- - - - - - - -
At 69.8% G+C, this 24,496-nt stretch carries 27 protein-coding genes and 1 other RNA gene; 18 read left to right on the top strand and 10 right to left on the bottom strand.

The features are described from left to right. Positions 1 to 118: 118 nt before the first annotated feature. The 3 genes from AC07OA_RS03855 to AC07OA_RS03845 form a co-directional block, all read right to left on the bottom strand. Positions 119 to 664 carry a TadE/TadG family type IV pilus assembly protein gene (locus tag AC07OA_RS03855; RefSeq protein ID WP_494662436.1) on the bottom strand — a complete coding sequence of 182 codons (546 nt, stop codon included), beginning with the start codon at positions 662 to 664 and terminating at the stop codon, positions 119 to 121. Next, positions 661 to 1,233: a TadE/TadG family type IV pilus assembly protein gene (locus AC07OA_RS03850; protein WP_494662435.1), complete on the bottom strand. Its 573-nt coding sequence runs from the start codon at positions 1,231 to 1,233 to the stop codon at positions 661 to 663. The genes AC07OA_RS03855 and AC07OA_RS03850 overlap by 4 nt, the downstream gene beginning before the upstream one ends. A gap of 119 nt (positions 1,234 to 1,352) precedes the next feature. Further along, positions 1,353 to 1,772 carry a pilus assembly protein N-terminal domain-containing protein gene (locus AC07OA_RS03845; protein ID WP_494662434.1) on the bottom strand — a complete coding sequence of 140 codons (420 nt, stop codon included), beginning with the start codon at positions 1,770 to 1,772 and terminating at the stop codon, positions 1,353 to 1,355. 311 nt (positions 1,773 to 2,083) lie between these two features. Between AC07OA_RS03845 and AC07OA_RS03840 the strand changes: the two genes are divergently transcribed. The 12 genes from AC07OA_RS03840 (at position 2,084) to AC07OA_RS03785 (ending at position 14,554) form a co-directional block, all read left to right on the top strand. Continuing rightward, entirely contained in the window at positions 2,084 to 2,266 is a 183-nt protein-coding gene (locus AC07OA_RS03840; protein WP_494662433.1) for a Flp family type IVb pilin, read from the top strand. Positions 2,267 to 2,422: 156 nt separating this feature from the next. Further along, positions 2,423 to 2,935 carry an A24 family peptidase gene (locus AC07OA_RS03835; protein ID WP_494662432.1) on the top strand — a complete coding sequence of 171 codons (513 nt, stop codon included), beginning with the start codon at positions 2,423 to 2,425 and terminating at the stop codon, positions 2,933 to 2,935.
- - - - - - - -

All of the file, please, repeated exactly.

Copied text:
At 69.8% G+C, this 24,496-nt stretch carries 27 protein-coding genes and 1 other RNA gene; 18 read left to right on the top strand and 10 right to left on the bottom strand.

The features are described from left to right. Positions 1 to 118: 118 nt before the first annotated feature. The 3 genes from AC07OA_RS03855 to AC07OA_RS03845 form a co-directional block, all read right to left on the bottom strand. Positions 119 to 664 carry a TadE/TadG family type IV pilus assembly protein gene (locus tag AC07OA_RS03855; RefSeq protein ID WP_494662436.1) on the bottom strand — a complete coding sequence of 182 codons (546 nt, stop codon included), beginning with the start codon at positions 662 to 664 and terminating at the stop codon, positions 119 to 121. Next, positions 661 to 1,233: a TadE/TadG family type IV pilus assembly protein gene (locus AC07OA_RS03850; protein WP_494662435.1), complete on the bottom strand. Its 573-nt coding sequence runs from the start codon at positions 1,231 to 1,233 to the stop codon at positions 661 to 663. The genes AC07OA_RS03855 and AC07OA_RS03850 overlap by 4 nt, the downstream gene beginning before the upstream one ends. A gap of 119 nt (positions 1,234 to 1,352) precedes the next feature. Further along, positions 1,353 to 1,772 carry a pilus assembly protein N-terminal domain-containing protein gene (locus AC07OA_RS03845; protein ID WP_494662434.1) on the bottom strand — a complete coding sequence of 140 codons (420 nt, stop codon included), beginning with the start codon at positions 1,770 to 1,772 and terminating at the stop codon, positions 1,353 to 1,355. 311 nt (positions 1,773 to 2,083) lie between these two features. Between AC07OA_RS03845 and AC07OA_RS03840 the strand changes: the two genes are divergently transcribed. The 12 genes from AC07OA_RS03840 (at position 2,084) to AC07OA_RS03785 (ending at position 14,554) form a co-directional block, all read left to right on the top strand. Continuing rightward, entirely contained in the window at positions 2,084 to 2,266 is a 183-nt protein-coding gene (locus AC07OA_RS03840; protein WP_494662433.1) for a Flp family type IVb pilin, read from the top strand. Positions 2,267 to 2,422: 156 nt separating this feature from the next. Further along, positions 2,423 to 2,935 carry an A24 family peptidase gene (locus AC07OA_RS03835; protein ID WP_494662432.1) on the top strand — a complete coding sequence of 171 codons (513 nt, stop codon included), beginning with the start codon at positions 2,423 to 2,425 and terminating at the stop codon, positions 2,933 to 2,935.